“Good Bugs or Bad Bugs”


Now that most of our spring planting is done and everything is growing and looking great. Its time to make sure we keep it that way. As the temperatures begin to climb and the rainfall decreases you may begin to notice a few visitors in and around the landscape. Evidence of this can be seen in the way of yellow patches of grass or insect damage on the leaves of your favorite rose bush or hibiscus. This is evidence of a pest infestation where insects such as grub worms or other flying or crawling insects have started feasting on your plants. The best way to control these harmful pests is to organize a regular pest control program as well as maintaining a healthy lawn and landscape.

Alongside these harmful pests there are also insects that are considered to be beneficial to our landscape.  Beneficial insects are insects that live in and around our landscape and feed on other harmful insects such as aphids, caterpillars, grub worms and other soft bodied insects. Today we’ll talk about the bad bugs first and finish up with the good bug solution nature intended.

“Chewing Insects”

“Bad Bugs”

Web Worms:


These grub like insects are one of the most common problems in North Texas.  After several years of drought and our recent cool, wet spring, we can expect to see the familiar webs return to the canopies of your trees.

Use AB Thuricide




Caterpillars usually return to North Texas in the spring and in the fall. These are the larvae of butterflies; caterpillars include hornworms and other spring feeding worms. They feed on the leaves and flowers of your plants; witch in turn can destroy the beauty and the look of your landscape.

Use Fertilome Borer Bagworm Tent Caterpillar and leafminer Spray


Snails and Slugs:


Holes in the leaves of your begonias and other spring blooming plants are usually a sign of snails and slugs. Snails and slugs feed on the leaves, flowers, stems, and roots of plants by biting off the tissue or chewing small holes in the leaves and flowers. They are most noticeable by the slime trails you see on sidewalks, decks and porches that can last for up to a week. Snails require lots of moisture. Controlling the moisture level around your lawn grasses and around your floral beds can help discourage these insects.

Use Hi Yield Slug and Snail Bait


Grubs Worms:


These large white worms are most visible during the hot summer months. They feed on the roots of turf grass. Dead, dying or brown patches in your St. Augustine or Bermuda lawns can be a sign that Grub Worms are present.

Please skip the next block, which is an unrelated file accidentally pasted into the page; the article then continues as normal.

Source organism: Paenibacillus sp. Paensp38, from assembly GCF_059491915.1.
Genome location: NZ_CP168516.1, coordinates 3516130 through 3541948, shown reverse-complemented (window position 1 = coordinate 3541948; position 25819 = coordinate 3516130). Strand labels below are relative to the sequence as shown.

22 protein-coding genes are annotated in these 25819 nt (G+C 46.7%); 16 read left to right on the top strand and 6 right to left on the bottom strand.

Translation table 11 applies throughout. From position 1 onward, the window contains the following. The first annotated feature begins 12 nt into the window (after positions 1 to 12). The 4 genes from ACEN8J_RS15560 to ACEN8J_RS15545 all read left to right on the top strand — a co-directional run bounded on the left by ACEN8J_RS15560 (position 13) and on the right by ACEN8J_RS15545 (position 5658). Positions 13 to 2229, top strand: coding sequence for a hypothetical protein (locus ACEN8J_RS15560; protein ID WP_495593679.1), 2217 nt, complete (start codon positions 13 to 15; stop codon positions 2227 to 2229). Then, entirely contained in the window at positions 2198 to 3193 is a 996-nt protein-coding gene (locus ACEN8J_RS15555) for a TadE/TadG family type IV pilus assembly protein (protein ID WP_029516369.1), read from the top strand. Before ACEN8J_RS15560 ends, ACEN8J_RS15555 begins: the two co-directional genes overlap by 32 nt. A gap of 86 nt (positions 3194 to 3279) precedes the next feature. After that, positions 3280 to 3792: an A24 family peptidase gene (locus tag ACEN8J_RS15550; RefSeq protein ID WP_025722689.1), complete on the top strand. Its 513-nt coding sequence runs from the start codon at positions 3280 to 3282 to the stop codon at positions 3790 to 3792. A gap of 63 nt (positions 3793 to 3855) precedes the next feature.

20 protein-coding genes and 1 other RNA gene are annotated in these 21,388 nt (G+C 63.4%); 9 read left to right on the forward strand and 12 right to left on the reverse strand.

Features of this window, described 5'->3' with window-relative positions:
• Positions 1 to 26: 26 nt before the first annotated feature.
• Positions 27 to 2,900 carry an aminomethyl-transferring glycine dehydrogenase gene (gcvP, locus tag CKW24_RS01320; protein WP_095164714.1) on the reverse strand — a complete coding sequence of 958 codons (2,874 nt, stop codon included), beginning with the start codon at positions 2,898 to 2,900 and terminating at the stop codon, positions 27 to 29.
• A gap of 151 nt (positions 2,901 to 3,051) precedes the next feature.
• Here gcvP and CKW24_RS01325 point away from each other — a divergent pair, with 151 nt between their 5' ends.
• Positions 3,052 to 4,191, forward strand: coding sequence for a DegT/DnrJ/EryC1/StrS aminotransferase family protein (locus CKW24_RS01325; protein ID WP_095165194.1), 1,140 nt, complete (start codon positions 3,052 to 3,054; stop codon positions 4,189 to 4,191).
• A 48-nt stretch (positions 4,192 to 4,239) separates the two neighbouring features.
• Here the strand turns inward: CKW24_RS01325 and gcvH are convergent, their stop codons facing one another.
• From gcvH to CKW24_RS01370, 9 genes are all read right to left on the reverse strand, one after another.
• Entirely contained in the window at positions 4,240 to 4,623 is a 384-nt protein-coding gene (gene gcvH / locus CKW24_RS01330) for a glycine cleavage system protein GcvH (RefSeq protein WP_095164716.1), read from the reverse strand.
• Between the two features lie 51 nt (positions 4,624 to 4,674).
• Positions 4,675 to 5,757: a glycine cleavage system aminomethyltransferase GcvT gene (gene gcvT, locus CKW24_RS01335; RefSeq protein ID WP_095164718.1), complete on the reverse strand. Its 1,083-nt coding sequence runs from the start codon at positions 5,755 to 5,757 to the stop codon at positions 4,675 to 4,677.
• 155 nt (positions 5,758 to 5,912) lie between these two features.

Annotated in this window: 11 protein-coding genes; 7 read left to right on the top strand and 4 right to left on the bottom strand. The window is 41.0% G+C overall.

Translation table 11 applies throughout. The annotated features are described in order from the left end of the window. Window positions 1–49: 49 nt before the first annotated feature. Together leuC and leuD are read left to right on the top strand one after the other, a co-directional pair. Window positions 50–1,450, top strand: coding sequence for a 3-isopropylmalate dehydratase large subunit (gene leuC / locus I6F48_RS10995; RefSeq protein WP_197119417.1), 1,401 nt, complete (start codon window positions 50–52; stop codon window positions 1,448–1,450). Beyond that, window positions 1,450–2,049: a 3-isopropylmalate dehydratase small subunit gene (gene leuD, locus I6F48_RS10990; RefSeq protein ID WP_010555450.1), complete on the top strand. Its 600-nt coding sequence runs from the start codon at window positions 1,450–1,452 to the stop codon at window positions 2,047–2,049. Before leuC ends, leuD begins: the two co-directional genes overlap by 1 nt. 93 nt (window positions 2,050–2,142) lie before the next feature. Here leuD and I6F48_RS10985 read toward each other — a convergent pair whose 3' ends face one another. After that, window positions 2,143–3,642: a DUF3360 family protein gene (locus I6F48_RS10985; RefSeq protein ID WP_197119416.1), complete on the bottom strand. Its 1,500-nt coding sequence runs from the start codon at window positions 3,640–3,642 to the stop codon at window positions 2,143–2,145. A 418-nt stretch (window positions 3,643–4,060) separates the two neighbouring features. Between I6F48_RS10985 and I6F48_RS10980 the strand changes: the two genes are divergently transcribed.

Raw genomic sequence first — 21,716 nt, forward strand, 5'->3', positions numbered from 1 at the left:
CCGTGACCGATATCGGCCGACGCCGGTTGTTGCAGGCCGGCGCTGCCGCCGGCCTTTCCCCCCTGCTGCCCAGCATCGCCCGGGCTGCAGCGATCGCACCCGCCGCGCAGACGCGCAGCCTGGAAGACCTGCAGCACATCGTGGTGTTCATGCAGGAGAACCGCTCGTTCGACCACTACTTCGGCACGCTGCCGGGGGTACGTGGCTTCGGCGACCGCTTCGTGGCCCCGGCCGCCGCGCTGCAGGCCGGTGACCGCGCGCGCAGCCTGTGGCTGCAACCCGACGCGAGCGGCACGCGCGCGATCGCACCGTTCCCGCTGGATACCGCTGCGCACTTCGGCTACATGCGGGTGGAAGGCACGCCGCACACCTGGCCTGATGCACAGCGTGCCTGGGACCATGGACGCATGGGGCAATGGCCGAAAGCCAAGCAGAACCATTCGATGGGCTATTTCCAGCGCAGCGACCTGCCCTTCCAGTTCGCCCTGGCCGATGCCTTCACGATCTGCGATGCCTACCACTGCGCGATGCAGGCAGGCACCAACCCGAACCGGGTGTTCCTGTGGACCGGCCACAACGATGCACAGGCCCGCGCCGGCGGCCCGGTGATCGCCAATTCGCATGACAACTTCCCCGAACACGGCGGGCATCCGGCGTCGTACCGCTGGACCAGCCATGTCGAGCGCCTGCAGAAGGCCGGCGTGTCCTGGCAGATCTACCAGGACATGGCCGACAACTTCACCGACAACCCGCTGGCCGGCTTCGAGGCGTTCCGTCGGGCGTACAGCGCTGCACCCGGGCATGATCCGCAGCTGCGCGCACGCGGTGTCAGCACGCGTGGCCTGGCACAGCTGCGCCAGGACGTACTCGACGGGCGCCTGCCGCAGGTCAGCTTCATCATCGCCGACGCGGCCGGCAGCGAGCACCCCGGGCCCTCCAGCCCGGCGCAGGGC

Use Hi Yield Turf Ranger

“Sucking Insects”

“Bad Bugs”



These are small insects, with piercing and sucking mouthparts. These insects are a common problem in most landscapes. Aphids suck the moisture from plants, causing dried disfigured leaves and blooms. You will find aphids on annuals and perennials, crepe myrtles, roses and other various plants through out the growing season.

Use Fertilome Triple Action Plus or Frtilome Tree and Shrub systemic drench


Spider Mites:


These nearly microscopic insect use tiny microscopic straw like mouth structures to pierce the plant cells. Mites pierce clusters of surface cells and suck out the contents leaving damaged cells which appear yellow at first and then turn brown. They are very hard to detect until damage has occurred, the photo above is a good example of how the leaf will look once infected.

Use Hi Yield Bug Blaster II

 “Biting Insects”

Fire Ants:


These insects usually do not damage plants, however fire ants have become one of the leading problems in most North Texas landscapes. There are several pesticides available for the treatment of fire ants. Boiling water poured into the mound is helpful. A chemical drench poured over the mound or fire ant granules applied across the mound are usually more effective.  Fire ant bait is another option that is available.

Use Hi Yield Fire Ant Control Granules or Fertilome Come And Get It

“Beneficial Insects”

“Good Bugs”

“Good Bugs” are critical to any thriving landscape and should be a welcome sight in your landscape or garden! Bee’s and certain other insects play an intricate part in the pollination of many types of flowers and plants. Beneficial or predatory insects such as ladybugs and praying mantis  feed on many species of harmful pests and insects. Insects such as spiders lay their eggs inside or on top of other pests, including grubs, using them for food for their larvae.



Adult ladybugs and their larvae’s favorite meal are aphids, especially the aphids that often infest roses. Lady Bugs are ferocious feeders that feed on scale insects, mealy bugs, mites, and powdery mildew as well.



There are at least 3,000 different species of spiders in North America that are actually helpful to your landscape. Spiders, like Lady Bugs are predatory insects that feed on aphids, beetles, mites, fire ants and other spiders.



Tiny insects with delicate wings feed on aphids, mealy bugs, scale, and mites. Just one Lacewing larva can eat more than 100 insects in a single day.

Parasitic Wasp:


Black and yellow insects ranging from  microscopic insects to nearly an inch long that feed on caterpillars, grubs and other insects.

Praying Mantis:


Praying Mantis have large appetites, which can help to control various insects and pests naturally feeding on insects of most any size.